The Department of Environment, Forestry and Fisheries (DEFF) has noted with concern reports from members of the public about the harassment of whales super-groups* by boat and drone operators along the West coast of South Africa.
This follows reports that a larger than usual number of whales (super-groups) is feeding off the West coast of South Africa. The localities of these feeding super-groups coincide with areas of high vessel traffic.
For this reason, the department would like to urge all vessel masters, skippers, tour boat operators, wildlife photographers/videographers and other interested parties, such as, sunset cruise operators, to exercise the necessary restrained and caution. The maritime industry, academia, permitted Boat Base Whale Watching (BBWW) operators, permitted photographers/videographers, tourists and South Africans at large, are urged to enjoy the spectacle in the most responsible way so that we can enjoy their presence in our waters for years to come.
Whales are protected by law in South Africa. The National Environmental Management: Biodiversity Act: Threatened or Protected Marine Species Regulations is clear that, except under a permit specifically allowing one to approach closer, we all need to keep 300 meters away from any whale. Even under these permitted circumstances, it is still required that permit holders prioritise safety of humans and welfare of animals. There is a high possibility that whales can abandon an area if disturbed too much.
While the Department is still collating more evidence to better estimate current numbers, during the recent (04-15 November 2019) whale research cruise, the largest group was between 150 and 200 animals. Recent reports from private aerial photographers, are suggesting that more whales may have since joined the group.
The groups spent a fair amount of time off St Helena Bay and have recently been reported off Saldanha Bay. These whales will eventually make their way South towards Table Bay, another vessel hotspot.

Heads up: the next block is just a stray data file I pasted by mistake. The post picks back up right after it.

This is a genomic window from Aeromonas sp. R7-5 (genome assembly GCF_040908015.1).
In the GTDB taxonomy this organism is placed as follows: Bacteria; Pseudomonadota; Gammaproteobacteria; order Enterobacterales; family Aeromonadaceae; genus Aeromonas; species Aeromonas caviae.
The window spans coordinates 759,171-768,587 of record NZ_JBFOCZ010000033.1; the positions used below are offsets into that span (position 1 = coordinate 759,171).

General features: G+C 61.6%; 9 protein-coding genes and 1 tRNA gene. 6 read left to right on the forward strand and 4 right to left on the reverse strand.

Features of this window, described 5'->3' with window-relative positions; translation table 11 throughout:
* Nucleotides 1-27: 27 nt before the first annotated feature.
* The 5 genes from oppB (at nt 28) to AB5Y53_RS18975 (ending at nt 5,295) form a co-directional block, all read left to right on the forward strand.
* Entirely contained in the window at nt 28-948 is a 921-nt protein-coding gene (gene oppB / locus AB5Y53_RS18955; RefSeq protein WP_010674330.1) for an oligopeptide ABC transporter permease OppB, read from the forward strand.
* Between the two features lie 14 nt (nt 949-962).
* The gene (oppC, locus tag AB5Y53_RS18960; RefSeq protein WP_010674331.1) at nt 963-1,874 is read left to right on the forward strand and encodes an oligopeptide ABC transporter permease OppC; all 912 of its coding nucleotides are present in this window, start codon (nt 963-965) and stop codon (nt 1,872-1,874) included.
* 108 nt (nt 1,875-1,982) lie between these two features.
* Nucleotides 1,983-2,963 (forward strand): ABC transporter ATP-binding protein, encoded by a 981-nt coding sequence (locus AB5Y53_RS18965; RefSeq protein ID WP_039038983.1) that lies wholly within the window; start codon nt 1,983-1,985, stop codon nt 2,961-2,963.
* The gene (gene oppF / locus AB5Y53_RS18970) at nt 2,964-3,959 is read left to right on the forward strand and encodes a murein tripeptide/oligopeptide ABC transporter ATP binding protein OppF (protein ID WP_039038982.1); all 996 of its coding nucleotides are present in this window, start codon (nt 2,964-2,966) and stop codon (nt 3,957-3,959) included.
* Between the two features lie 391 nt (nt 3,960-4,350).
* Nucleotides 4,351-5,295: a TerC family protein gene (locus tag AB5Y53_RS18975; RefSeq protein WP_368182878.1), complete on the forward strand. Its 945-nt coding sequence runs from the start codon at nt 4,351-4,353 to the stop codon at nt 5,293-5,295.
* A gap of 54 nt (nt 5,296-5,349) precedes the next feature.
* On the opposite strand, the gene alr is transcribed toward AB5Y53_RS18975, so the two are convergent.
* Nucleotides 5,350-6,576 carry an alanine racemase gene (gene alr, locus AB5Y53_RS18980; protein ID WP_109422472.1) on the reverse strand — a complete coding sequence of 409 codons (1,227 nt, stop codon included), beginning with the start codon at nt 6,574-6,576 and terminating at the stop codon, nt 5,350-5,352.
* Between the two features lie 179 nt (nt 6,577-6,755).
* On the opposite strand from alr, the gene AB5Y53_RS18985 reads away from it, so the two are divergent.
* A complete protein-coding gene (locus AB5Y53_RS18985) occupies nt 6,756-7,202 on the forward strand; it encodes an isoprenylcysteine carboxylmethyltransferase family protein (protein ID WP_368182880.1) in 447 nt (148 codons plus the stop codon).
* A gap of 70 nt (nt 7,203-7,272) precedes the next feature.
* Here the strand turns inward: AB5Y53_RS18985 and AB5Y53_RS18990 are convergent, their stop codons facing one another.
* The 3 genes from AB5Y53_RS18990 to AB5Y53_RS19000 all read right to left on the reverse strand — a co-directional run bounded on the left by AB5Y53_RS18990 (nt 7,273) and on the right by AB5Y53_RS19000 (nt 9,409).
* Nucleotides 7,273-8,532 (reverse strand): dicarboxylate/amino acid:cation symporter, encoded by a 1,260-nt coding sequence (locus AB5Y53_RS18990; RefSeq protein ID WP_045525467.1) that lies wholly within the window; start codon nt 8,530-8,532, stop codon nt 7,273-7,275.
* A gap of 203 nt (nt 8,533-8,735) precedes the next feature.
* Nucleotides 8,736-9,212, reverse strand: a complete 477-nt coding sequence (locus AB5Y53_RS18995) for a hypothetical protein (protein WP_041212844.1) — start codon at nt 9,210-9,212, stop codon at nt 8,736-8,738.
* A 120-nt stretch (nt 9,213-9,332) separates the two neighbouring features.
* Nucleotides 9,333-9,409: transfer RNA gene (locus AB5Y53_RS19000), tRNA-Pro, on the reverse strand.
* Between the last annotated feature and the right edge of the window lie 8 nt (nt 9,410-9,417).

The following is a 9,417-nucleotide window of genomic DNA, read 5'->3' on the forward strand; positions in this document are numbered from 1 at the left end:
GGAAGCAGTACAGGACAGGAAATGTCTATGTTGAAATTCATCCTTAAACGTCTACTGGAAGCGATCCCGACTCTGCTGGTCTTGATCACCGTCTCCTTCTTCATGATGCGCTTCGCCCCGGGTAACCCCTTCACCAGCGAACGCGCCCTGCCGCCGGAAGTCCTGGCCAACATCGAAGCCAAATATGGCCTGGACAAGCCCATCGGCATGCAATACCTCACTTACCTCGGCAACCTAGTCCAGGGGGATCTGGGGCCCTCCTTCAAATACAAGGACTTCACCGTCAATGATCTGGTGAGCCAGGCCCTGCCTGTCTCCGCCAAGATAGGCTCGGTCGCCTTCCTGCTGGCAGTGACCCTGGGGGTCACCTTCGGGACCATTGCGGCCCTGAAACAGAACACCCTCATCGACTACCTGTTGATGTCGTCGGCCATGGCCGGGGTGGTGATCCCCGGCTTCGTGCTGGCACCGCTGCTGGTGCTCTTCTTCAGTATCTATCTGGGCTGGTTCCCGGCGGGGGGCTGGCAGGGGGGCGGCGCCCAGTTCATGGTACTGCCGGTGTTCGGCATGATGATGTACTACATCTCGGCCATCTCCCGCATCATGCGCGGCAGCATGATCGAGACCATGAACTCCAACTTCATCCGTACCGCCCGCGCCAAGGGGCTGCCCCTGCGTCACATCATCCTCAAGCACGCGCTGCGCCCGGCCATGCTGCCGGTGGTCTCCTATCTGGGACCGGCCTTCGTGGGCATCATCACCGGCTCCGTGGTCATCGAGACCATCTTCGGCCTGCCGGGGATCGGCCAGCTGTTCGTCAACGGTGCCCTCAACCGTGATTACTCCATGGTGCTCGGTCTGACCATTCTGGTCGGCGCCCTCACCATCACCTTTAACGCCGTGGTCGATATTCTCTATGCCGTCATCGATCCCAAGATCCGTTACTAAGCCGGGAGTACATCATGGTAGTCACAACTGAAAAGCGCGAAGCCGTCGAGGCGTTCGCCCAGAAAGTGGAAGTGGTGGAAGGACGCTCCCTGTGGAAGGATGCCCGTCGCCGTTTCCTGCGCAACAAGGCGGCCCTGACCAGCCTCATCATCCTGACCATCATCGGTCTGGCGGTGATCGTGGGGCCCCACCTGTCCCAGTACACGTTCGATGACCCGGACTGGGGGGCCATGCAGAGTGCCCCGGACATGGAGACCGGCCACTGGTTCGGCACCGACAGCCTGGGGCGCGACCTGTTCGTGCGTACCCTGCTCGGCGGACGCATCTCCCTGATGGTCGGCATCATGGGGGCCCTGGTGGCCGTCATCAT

The Department initiated research on large whales under its Top Predators Research Programme in 2014. This research, conducted in collaboration with strategic academic partners, led to the discovery of a "feeding ground" away from traditional feeding grounds in Antarctica. Subsequently annual spring research cruises visited known feeding hotspots. In 2017, a scientific peer-reviewed paper (Findlay et al. 2017) was published describing the groups, the maximum of which constituted 200 animals. This led to some euphoria in wildlife photography and cetacean research spaces. While the Department and partners continue to monitor these feeding groups, we are far from understanding ecosystem-wide impacts or benefits and potential human/whale conflicts.
It should be noted that feeding around tropical and subtropical coastal waters is not uncommon in humpback whales. These have been reported to be opportunistic in nature and unpredictable. However, the feeding super-groups off the West coast of South Africa have been predictable and these 'feeding frenzies' have been encountered consistently since 2014. Feeding frenzies take place during Spring/Summer months with a peak in November. This offers evidence that the West coast of South Africa (particularly upwelling regions) are critical to the whale population occurring off the West coast of Africa.
There is emerging evidence that climatically driven change in the availability of whale's main prey (in Antarctica) directly affects their condition and by default, their reproductive success in calving and mating grounds. Recently there has been an absence or low numbers of humpback whales at South-Western Indian Ocean breeding grounds, which emphasises the importance of the feeding grounds off the West coast (Atlantic Ocean). Further research conducted by the Department in 2019 off the East coast indicated a possible alteration of migratory patterns, including timing. Possible research questions include: Are the whales running out of energy reserves such that they are initiating migrations earlier? Scientists are meeting at the Society of Marine Mammalogy's conference in Barcelona (Spain) to continue these discussions.
In the context of a changing environment, the West coast feeding grounds may prove to be more important than we initially thought. In 2019, the Department scientists and external partners noted a larger than usual number of whales feeding off the West coast of South Africa. This year's numbers are reminiscent of 2014 estimates. The Department is still collating more evidence to better estimate current numbers.
*Super-groups are defined as groups of 20 or more tightly-spaced individual humpback whales each estimated to be within five body lengths of their nearest neighbour.
Issued by: Department of Environmental Affairs, Forestry and Fisheries